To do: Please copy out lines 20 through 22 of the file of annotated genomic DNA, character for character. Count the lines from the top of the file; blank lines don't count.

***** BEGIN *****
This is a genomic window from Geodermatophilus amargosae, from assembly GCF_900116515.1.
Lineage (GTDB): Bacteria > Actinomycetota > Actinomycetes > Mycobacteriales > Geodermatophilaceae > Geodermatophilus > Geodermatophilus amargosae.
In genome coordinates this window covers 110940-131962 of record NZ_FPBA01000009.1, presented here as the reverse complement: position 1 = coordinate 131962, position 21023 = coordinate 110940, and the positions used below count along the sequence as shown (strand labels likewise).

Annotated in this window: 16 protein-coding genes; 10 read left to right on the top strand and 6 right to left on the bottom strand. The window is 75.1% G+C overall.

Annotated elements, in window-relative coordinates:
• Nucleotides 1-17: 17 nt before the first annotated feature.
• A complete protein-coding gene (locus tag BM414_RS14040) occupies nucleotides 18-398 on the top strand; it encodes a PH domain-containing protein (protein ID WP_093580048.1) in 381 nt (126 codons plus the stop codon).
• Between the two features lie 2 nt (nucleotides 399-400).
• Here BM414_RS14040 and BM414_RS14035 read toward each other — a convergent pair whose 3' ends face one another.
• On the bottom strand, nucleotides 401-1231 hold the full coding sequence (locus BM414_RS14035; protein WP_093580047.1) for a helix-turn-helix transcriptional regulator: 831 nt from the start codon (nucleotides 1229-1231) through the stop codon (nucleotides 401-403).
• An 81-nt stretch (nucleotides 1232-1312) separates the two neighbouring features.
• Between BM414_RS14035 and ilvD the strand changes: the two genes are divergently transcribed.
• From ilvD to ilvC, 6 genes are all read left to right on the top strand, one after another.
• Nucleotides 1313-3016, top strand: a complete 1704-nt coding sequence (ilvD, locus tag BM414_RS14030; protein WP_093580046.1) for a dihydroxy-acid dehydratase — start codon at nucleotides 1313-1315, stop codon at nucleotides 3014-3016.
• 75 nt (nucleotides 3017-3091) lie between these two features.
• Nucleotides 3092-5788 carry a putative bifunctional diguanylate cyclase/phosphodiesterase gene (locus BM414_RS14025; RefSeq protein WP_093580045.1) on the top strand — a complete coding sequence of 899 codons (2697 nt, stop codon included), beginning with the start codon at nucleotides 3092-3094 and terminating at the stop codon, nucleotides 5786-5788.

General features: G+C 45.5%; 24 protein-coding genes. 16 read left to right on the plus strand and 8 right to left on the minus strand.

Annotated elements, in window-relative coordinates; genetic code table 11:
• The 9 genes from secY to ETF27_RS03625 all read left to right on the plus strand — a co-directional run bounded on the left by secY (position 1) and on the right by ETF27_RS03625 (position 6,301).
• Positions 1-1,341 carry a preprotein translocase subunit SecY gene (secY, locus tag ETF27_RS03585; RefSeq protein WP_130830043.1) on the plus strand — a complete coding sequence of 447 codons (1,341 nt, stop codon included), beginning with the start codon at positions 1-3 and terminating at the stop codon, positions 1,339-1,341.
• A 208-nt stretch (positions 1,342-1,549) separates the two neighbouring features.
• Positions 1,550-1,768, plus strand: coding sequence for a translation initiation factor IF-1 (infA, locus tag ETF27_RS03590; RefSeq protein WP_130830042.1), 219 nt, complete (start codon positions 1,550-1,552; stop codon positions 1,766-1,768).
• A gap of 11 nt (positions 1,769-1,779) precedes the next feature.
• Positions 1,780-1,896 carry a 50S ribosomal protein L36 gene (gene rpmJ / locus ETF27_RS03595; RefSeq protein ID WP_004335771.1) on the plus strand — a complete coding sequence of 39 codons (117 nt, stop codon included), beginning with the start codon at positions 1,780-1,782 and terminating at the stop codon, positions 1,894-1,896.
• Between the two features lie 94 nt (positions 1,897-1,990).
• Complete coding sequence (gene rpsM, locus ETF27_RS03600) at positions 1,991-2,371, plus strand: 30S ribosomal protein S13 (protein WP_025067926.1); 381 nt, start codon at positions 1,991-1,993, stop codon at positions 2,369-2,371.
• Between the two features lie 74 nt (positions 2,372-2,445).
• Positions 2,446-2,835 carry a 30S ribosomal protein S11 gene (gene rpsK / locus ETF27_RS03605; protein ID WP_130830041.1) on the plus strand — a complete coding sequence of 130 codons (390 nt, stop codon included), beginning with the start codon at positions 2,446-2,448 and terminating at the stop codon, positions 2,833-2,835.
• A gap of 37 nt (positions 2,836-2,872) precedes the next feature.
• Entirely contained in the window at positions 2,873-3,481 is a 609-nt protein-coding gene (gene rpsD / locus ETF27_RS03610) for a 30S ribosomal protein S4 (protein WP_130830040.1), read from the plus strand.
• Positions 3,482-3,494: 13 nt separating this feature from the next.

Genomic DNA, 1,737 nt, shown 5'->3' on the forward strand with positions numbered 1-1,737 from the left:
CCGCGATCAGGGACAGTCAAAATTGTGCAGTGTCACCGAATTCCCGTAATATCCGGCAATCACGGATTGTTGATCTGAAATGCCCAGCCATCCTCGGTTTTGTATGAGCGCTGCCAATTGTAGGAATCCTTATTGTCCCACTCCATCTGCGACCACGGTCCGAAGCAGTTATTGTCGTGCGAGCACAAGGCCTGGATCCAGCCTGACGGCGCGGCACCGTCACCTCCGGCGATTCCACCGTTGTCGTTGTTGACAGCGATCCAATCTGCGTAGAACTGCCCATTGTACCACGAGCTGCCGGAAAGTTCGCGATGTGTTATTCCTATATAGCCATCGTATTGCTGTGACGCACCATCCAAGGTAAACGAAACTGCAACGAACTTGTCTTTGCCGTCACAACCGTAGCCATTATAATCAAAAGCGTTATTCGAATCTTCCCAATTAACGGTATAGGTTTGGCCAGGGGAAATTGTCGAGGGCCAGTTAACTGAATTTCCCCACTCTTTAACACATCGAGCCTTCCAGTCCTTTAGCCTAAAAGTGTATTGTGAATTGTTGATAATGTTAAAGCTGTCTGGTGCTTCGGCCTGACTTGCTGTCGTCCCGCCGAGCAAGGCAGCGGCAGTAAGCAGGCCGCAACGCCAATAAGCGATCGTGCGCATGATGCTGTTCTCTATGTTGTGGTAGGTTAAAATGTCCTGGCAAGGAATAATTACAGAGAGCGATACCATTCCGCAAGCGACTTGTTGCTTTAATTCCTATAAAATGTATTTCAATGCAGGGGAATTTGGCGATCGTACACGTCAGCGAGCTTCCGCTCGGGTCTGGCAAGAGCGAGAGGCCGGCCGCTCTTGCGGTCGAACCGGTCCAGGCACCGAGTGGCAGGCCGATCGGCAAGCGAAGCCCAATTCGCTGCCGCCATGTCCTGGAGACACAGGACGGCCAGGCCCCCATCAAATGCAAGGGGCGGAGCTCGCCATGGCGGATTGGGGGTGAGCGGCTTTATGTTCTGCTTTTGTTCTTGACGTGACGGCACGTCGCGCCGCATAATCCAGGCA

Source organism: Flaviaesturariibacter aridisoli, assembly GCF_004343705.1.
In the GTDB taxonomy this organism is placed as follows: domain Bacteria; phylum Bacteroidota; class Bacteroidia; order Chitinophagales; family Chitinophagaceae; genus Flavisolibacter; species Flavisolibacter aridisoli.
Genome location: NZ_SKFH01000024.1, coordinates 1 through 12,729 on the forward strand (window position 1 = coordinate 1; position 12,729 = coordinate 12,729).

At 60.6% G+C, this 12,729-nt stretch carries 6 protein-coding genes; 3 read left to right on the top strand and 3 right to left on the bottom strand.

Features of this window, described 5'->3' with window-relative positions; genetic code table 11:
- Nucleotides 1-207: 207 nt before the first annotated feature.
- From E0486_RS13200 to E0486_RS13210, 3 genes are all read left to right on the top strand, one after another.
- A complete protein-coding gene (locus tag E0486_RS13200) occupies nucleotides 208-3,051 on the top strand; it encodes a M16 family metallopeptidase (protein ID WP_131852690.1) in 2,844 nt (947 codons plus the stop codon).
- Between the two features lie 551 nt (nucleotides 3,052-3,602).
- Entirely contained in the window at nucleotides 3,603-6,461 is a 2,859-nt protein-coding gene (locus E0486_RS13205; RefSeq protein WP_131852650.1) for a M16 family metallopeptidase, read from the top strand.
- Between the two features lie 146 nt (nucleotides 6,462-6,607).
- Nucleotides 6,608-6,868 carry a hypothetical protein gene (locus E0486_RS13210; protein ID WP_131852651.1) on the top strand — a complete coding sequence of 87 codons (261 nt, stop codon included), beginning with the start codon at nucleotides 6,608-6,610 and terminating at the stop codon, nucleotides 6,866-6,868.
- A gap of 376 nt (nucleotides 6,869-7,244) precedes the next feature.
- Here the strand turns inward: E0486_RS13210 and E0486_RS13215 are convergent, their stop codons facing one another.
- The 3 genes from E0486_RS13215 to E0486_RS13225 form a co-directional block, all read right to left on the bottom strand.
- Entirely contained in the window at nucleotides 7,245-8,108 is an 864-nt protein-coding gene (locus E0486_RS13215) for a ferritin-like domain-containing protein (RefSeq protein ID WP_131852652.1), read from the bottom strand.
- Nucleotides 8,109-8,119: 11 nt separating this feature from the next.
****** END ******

• Positions 1-1,341 carry a preprotein translocase subunit SecY gene (secY, locus tag ETF27_RS03585; RefSeq protein WP_130830043.1) on the plus strand — a complete coding sequence of 447 codons (1,341 nt, stop codon included), beginning with the start codon at positions 1-3 and terminating at the stop codon, positions 1,339-1,341.
• A 208-nt stretch (positions 1,342-1,549) separates the two neighbouring features.
• Positions 1,550-1,768, plus strand: coding sequence for a translation initiation factor IF-1 (infA, locus tag ETF27_RS03590; RefSeq protein WP_130830042.1), 219 nt, complete (start codon positions 1,550-1,552; stop codon positions 1,766-1,768).